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What Are Fasteners and Their Most Common Types?

Fasteners are a common component type found in countless assemblies across industries and applications, used to join various materials and workpieces together in a permanent or non-permanent fashion. Depending on the application in question and its particular needs and requirements, one may use fasteners such as nuts, bolts, screws, washers, rivets, studs, puns, and more. As each of these options vary in their abilities and the type of materials they can be used with, it can be useful to have a basic understanding of the most common types of fasteners.

Before making a choice, it is first important to determine whether you need a fastening solution that is temporary, semi-permanent, or permanent. Temporary fasteners allow for rapid attachment and detachment, and joined parts do not need to be drilled, tapped, or otherwise damaged for fastening. This group includes nuts, bolts, screws, washers, and pins. With a semi-permanent fastener, the parts can be broken apart at the risk of losing their ability to work. Generally, this covers soldering and riveting. Lastly, permanent fasteners are one-time use, and they are designed so that the joined parts never come apart. This fastening style covers rivets, welding, soldering, and brazing. Now, we can cover a few of the most common fasteners and how they can be used.

Nuts and Bolts

While nuts and bolts are two distinct types of fasteners, they are both commonly used together to create assemblies. Nuts are often circular or hexagonal in their shape, and they feature a central hole with internal threading. Bolts, meanwhile, are externally threaded shafts with a head on one side. To secure an assembly, the tail of the bolt is passed through holes of work materials, and then a mating nut is attached to the opposite side of the head. Through bolt stretching, compression, and force, the assembly is highly secure until the nut is uninstalled.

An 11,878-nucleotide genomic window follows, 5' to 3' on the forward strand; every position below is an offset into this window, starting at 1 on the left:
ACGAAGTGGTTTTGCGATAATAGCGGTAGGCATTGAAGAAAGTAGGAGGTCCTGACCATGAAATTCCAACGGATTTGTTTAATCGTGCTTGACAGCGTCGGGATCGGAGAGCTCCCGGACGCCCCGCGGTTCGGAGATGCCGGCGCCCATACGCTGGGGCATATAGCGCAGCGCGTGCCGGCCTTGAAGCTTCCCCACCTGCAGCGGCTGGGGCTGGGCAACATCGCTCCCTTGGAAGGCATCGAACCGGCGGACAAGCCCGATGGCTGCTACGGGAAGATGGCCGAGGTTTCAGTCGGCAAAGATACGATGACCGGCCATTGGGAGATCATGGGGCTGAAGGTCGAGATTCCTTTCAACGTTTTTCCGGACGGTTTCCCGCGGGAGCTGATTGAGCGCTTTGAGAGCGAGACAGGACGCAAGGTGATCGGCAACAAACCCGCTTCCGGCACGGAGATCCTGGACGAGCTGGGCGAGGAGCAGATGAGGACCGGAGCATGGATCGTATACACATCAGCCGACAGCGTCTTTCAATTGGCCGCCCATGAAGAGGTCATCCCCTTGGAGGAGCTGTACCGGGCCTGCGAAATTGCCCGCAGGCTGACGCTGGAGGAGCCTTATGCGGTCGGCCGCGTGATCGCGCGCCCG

Screws are fairly comparable to bolts in terms of their design, featuring an externally threaded shaft and a head on one side. Unlike bolts, screws do not need to be paired with a nut for installation. Instead, they are self-tapping, meaning that they are able to bore their own holes as they are installed into a material with the use of a screwdriver or similar tool. As the screw is tightened, the threading will pull materials in to ensure that the screw cannot easily be removed.


While washers are not able to secure components themselves, they are still quite useful for assemblies in their ability to distribute weight and act as spacers. Washers may vary in their design, but most are flattened, circular rings with a hole in the middle for a bolt or similar fastener to pass through. Oftentimes, washers are placed between a bolt and nut to separate them from the surface of the materials they join.


Rivets are a heavy-duty fastener for permanent installations, and they generally come in the form of a smooth cylindrical shaft with a head on one side. For installation, the tail of the rivet is passed through an assembly, and a specialized tool is used to form a second head to secure the assembly permanently until the rivet is broken.


Nails are a fastener type that is fairly simple to install, generally requiring one to just hammer the nail into the material in question. Oftentimes, nails are used to secure wood and other various materials for household applications and industrial needs alike. Nails should not be confused with bolts, as the two differ from one another as nails lack any threading.


While the aforementioned fasteners are all quite common, one may also take advantage of inserts, retaining rings, pins, anchors, and much more. On Industrials 360, we can help you source all of the various parts and components that you need to carry out your operations while ensuring competitive pricing and rapid lead times for your benefit. All of the listed items on our website are purchasable today, and we encourage you to utilize our RFQ forms provided online to quickly and easily request quotes for your comparisons. If you are interested in speaking with a representative for a more one-on-one purchasing approach, call or email us today and see how we can operate as your purchasing partner.


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